I do a lot of voluntary writing for mental health charities which don’t get a lot of funding, and I’m passionate about the lack of resources and training in Australia for people who need help – especially in remote and rural areas, where the needs are highest.

I’m amazed how many people suffer in silence, who feel unable to speak out lest others judge them. And I admit, when I am depressed, I still find it nearly impossible to ask for help. It’s extremely hard, especially as an adult, to admit: ‘I’m not okay’. Especially when you are barely able to speak, let alone hold a conversation. (And I can't tell you how many times that has been held against me. I am now not even allowed to speak to my children in case I cry. Rather than be allowed to reassure them that I am fine. And I am okay. Now.)

Some days, it’s a major effort just to get out of bed and have a shower.  Sometimes, it’s easy to get caught up in the worthlessness, particularly in the middle of the night, when you think there is no one you can call, when it’s so easy to step over the edge. And I'm talking in general here. Not about me Right Now. Read my lips: I am not suicidal. I am perfectly safe. If I were suicidal, I would contact my psychiatrist, psych. nurses, counsellor or GP, whoever answered first. Always have done. And at the time of writing this post, I am in a hospital, a proper psychiatric one. So I'm safe. 

I would like to point out that to be blamed and hated and to told you are selfish and deserve what you get if you’ve been driven to the despair of considering taking your life, is one of the reasons that people feel ashamed and remain silent. It can also be what drives people over the edge. Sorry, but it's the truth. Mentally ill people don’t choose to be that way.

I choose happiness. I always have. I live for those fleeting moments of joy that flit into my life. No one would ever want to feel the way that depression makes them feel.

I regularly ask my psychiatrist for a magic pill for a cure, but he hasn't found one yet. Instead, I take what I am prescribed, and do my therapies. The meds have their benefits, but I find the side effects disgusting. They include weight gain, confusion, irritation, extreme fatigue, allergies, gastric problems,  dental problems, weird mouth movements, and even sexual problems. (Thank God, I don't get all of them!) But, apparently, they do the job. So I take them. Or have until recently. (But wait, there is more - please don't stop taking your meds without tapering off on medical supervision).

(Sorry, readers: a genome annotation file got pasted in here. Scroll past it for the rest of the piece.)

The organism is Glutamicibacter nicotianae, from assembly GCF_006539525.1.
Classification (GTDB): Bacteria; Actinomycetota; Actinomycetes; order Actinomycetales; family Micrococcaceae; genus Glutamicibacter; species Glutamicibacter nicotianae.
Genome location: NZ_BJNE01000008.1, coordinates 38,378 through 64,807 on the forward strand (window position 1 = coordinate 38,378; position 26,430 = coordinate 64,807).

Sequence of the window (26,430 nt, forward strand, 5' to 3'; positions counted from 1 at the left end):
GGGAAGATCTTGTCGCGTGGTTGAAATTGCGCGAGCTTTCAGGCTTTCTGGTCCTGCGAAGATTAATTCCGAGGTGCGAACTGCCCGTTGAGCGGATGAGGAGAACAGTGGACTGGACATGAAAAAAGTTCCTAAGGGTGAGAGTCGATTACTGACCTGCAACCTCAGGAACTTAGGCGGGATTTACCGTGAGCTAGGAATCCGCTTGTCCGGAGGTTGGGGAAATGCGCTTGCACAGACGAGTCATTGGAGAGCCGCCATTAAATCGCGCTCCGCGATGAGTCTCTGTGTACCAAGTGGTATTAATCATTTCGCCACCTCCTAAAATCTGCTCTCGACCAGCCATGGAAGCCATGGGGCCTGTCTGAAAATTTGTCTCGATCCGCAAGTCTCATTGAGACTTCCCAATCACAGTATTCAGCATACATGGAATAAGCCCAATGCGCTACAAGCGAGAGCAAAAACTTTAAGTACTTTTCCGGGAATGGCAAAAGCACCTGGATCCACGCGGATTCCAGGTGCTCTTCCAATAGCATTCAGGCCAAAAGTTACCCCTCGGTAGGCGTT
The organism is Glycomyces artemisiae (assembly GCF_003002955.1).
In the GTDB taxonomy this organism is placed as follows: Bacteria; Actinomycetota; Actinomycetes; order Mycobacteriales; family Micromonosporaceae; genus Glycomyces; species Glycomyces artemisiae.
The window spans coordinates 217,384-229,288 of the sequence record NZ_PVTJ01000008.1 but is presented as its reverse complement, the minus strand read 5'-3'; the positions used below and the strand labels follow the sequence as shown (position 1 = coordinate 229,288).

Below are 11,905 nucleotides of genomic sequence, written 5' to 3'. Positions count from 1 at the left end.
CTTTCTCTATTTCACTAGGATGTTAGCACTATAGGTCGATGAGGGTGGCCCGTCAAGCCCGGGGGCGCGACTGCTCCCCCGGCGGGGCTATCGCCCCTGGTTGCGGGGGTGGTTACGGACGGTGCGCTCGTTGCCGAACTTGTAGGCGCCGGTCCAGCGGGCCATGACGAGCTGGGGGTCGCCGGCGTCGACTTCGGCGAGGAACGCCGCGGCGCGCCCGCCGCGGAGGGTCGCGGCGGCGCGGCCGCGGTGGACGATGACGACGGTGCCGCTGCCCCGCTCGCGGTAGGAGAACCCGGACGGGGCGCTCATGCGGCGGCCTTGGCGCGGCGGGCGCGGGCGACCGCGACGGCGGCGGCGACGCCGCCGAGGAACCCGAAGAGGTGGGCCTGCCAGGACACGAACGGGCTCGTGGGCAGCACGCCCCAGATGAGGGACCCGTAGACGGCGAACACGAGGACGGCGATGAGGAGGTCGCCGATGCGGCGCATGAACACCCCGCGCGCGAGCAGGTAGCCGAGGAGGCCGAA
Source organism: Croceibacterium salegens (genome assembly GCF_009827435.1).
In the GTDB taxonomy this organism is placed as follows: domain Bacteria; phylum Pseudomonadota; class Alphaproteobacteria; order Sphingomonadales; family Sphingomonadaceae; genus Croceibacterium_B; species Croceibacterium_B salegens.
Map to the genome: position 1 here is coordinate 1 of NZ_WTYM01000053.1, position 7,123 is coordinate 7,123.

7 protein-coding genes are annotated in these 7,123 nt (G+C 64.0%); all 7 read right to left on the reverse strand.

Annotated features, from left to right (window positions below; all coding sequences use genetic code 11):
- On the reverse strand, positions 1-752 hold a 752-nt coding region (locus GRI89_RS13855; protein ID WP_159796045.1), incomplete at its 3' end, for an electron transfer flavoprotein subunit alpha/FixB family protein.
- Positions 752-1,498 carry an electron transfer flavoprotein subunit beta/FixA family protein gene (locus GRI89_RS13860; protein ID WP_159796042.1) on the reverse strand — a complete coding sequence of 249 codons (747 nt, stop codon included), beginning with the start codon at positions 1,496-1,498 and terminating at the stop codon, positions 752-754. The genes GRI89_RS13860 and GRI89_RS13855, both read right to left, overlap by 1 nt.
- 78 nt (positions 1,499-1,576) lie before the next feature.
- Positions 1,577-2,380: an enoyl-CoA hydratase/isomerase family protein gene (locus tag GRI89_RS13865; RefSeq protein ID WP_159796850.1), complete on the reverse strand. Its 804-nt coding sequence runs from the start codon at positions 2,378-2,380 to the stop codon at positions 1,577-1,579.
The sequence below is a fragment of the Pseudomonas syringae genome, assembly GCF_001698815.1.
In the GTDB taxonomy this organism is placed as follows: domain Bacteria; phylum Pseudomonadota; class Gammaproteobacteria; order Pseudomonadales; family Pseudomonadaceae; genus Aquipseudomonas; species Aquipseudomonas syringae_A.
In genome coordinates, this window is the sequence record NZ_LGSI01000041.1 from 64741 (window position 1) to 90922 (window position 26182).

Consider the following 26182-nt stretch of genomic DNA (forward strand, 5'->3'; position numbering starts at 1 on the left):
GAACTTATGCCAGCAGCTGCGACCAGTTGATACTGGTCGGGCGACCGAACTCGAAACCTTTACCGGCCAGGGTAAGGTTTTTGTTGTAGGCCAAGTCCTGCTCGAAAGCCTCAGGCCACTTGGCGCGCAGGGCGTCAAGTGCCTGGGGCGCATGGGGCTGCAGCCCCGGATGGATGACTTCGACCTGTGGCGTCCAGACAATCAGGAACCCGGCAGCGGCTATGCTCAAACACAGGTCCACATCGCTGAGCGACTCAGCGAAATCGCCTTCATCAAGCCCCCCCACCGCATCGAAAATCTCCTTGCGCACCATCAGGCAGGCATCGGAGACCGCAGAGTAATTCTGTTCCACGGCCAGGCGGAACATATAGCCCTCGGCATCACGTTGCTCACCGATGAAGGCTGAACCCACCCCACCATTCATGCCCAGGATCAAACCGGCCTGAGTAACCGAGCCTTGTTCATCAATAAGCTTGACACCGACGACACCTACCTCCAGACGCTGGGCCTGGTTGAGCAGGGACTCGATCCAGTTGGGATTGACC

There is still so much shame and stigma attached, and so many people and organisations still try to use mental health against those with it – even though it is discriminatory.

My own advice is, if you are suffering, reach out for help. You would be amazed how many people are there for you who will help if only you let them. GPs are great, if you have a good one. Beyond Blue can be wonderful. Local drop-in centres are usually fantastic. And the people who help you the most, are often the last people who expected to give a damn. And that’s a beautiful thing, which makes up for every troll and misinformed comment in the world.

Overweight after one of my hospital treatments, but rediscovering my inner child with former school friends in Thailand, whose cheer-up activities included shopping for willie whistles. Which I then had to declare when I returned to Australia. Laughed more than I had in ages, and did me the world of good. Way better than any pill.

And yet ...

Recent events in my life, caused my depression and anxiety to spiral out of control for the first time in years. I cannot go into the reasons here, but many of my regular social media followers and real-life friends will be aware of my struggles.

Feeling good last year after taking my kids to Darwin to see their Dad. My condition was being managed, and my career was going well. But it was all torn apart months later, by events I cannot go into here. Hence the new and additional diagnosis: Situational or Reactive Depression 

I voluntarily sought help, and after much research and discussion with two psychiatrists and my team of carers, I chose, under medical advice,  to come off one of the major drugs I’ve been on for the past two years or so, cymbalta (duoloxetine). 

I’m no wimp – I came off effexor-xr before – and that was even worse. Both withdrawals were hellish experiences. Though both drugs worked when I first took them, they lost their efficacy after a few years - and higher doses. Extra meds were added into the mix, but the side-effects were not worth the perceived benefits. For me.

For me, exercise, meditation, yoga, mindfulness and counselling were working better than the pills, and with the blessing of my psychiatrist, I came off the cymbalta. Previously, I came off effexor because it stopped working and I also needed to go on medication for debilitating migraines, which I was unable to take whilst on effexor. It may have been coincidental, but weight dropped off, and my blood pressure came down once the effexor was out of my system. My migraines became less debilitating and frequent as well.